Happy Friday. Today we are taking up the topic of physical appearance, because the Bible speaks often about physical appearance. Scripture contains dozens of references to physical looks — both to attractiveness and unattractiveness. Those categories emerge all over the Bible, so there’s no need to shy away from this topic. We looked at many of these texts when we addressed this topic in APJ 1699. And since listening to that episode, which became pretty popular, we’ve gotten several follow-up questions, including this from a listener named Sean.
“Dear Pastor John, thank you for APJ 1699 — ‘Why Did God Make Me Unattractive?’ That episode was excellent. I wonder, though, if you could expand on your last paragraph, about the beauty of Christ satisfying us despite the pain of rejection. In my younger days, I often lamented that I was not better looking. But now, I realize that I would have ruined my life several times over chasing relationships with ungodly women. I now see my average attractiveness is a massive spiritual blessing that protected me from idols, and that drove me deeper into Christ instead of into shallow patterns of life. I would not trade that joy for attractiveness in a million years.”
Just hearing you articulate the question again reminds me of how many pimples I had when I was 14 and 15, and how nervous I was around people, and how I so badly wanted it to be otherwise. Now I share that same amazement. I think God spared me a lot of junk by not letting me get on the fast track to trouble.
Another Kind of Beauty
Well, anyway, that was a beautiful testimony. I love his testimony. And I use the word beautiful when I say, “Isn’t that a beautiful testimony?” intentionally. That’s what we’re talking about here: beauty. I would rather hear a person say that from the heart than gaze on the most beautiful woman in the world, or on the most beautiful mountain or lake.
Natural beauties — yes, they’re good. They’re not evil. They’re a gift. We should receive them and see something of God in them. Everything good is a partial revelation of the all-satisfying God. But the beauty of soul — the mind and the heart, a beautiful mind — that in much affliction or disappointment finds Jesus to be satisfying, that is a beauty of another kind and a higher level. I love to see it. Just hearing this question was a great joy to me. It was beautiful.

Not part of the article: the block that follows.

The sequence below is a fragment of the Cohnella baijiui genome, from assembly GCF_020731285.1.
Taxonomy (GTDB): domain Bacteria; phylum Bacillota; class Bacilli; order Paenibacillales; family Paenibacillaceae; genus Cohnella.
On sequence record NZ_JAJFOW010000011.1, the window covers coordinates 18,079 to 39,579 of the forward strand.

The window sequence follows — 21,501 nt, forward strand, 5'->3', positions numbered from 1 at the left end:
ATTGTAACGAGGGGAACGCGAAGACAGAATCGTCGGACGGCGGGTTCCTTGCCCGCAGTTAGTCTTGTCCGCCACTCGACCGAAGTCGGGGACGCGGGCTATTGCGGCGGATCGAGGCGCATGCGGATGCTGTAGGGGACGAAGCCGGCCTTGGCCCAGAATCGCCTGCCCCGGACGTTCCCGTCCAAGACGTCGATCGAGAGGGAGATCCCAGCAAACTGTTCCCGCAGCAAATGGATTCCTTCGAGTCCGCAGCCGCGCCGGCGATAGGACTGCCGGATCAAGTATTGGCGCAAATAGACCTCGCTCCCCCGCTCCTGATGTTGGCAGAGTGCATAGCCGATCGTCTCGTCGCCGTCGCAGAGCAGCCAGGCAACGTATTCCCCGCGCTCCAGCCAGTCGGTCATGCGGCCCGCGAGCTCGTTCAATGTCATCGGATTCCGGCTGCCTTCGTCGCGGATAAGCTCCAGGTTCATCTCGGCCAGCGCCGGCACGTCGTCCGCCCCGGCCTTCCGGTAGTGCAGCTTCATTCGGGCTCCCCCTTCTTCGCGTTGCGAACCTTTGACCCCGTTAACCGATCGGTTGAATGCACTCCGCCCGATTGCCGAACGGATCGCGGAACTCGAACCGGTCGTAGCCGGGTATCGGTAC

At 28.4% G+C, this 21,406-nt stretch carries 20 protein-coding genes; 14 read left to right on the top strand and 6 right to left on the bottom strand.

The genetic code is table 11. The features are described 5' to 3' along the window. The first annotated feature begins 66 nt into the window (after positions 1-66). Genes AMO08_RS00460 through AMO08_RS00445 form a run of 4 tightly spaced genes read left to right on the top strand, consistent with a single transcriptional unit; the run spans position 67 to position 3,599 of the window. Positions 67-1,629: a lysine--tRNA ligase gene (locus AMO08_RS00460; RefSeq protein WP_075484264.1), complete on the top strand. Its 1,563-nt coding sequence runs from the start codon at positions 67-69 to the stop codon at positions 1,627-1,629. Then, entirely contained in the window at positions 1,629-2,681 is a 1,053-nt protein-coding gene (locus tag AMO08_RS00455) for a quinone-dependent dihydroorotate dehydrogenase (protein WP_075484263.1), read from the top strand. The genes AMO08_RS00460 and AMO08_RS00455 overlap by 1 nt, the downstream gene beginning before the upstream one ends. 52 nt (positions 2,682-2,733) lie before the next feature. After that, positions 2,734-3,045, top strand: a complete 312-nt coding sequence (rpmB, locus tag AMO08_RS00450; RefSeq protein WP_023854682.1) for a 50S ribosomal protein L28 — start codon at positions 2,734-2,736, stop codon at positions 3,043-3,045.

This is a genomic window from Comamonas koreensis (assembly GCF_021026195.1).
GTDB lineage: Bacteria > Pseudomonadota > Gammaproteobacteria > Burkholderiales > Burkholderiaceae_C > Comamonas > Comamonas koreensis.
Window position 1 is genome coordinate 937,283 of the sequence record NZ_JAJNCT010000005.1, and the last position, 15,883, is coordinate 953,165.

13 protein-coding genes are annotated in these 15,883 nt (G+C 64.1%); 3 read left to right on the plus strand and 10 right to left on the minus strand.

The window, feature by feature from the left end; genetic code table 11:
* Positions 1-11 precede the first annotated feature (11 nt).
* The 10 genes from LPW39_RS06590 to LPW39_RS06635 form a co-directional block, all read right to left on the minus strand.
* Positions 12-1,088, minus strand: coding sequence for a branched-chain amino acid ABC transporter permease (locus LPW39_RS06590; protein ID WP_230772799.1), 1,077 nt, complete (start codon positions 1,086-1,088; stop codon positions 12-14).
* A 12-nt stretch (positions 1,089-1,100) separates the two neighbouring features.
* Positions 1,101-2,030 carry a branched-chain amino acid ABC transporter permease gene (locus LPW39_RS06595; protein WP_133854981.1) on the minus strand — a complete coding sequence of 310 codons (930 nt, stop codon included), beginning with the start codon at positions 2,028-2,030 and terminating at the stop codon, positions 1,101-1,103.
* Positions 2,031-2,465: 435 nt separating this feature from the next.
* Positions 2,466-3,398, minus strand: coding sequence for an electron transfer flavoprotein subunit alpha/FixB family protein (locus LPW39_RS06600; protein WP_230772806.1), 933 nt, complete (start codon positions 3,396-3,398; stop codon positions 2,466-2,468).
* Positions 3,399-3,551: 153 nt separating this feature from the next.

Sean wants me to expand on the beauty of Christ satisfying us despite the pain of rejection. I think what might be helpful is to ponder four changes that need to happen in our minds and hearts in order to find lasting satisfaction in the beauty of Christ. I’ll name them and then just say a word about each one.
- We need to shift our focus from the beauty of the body to the beauty of character.
- We need to shift our focus from the beauty that satisfies the body to the beauty that satisfies the soul.
- We need to shift our focus from beauty as the world sees it to beauty as God sees it.
- We need to shift our focus from beauty in time to beauty in eternity.
1. Beauty of Character
First, we need to shift our focus from the beauty of body to the beauty of character. The most graphic illustration of the need for this shift is the appearance of Jesus in the hour of his most beautiful act. Isaiah 52:14 and Isaiah 53:2 say, “His appearance was so marred, beyond human semblance, and his form beyond that of the children of mankind. . . . He had no form or majesty that we should look at him, and no beauty that we should desire him.” In other words, he not only became sin for us; he became ugly for us. The ugliness of sin was accompanied by the ugliness of body, so ugly in his torments that it was hard to look at him. And yet, at this good-news-creating moment, he was, in another sense, more beautiful than at any other time.
God, give us eyes. I think that’s what Paul would say: “Give us eyes to see.” But Paul will put it like this: “the light of the gospel of the glory [that is, the beauty] of Christ, who is the image of God.” That’s what we’ll see, according to 2 Corinthians 4:4. The good news is the beauty of Christ at the moment of his greatest ugliness. That’s the shift of focus we need, from the beauty of body to the beauty of Christ — Christ’s character, Christ’s love.
“All of us, men and women, need a deep shift of focus from beauty of body to beauty of character.”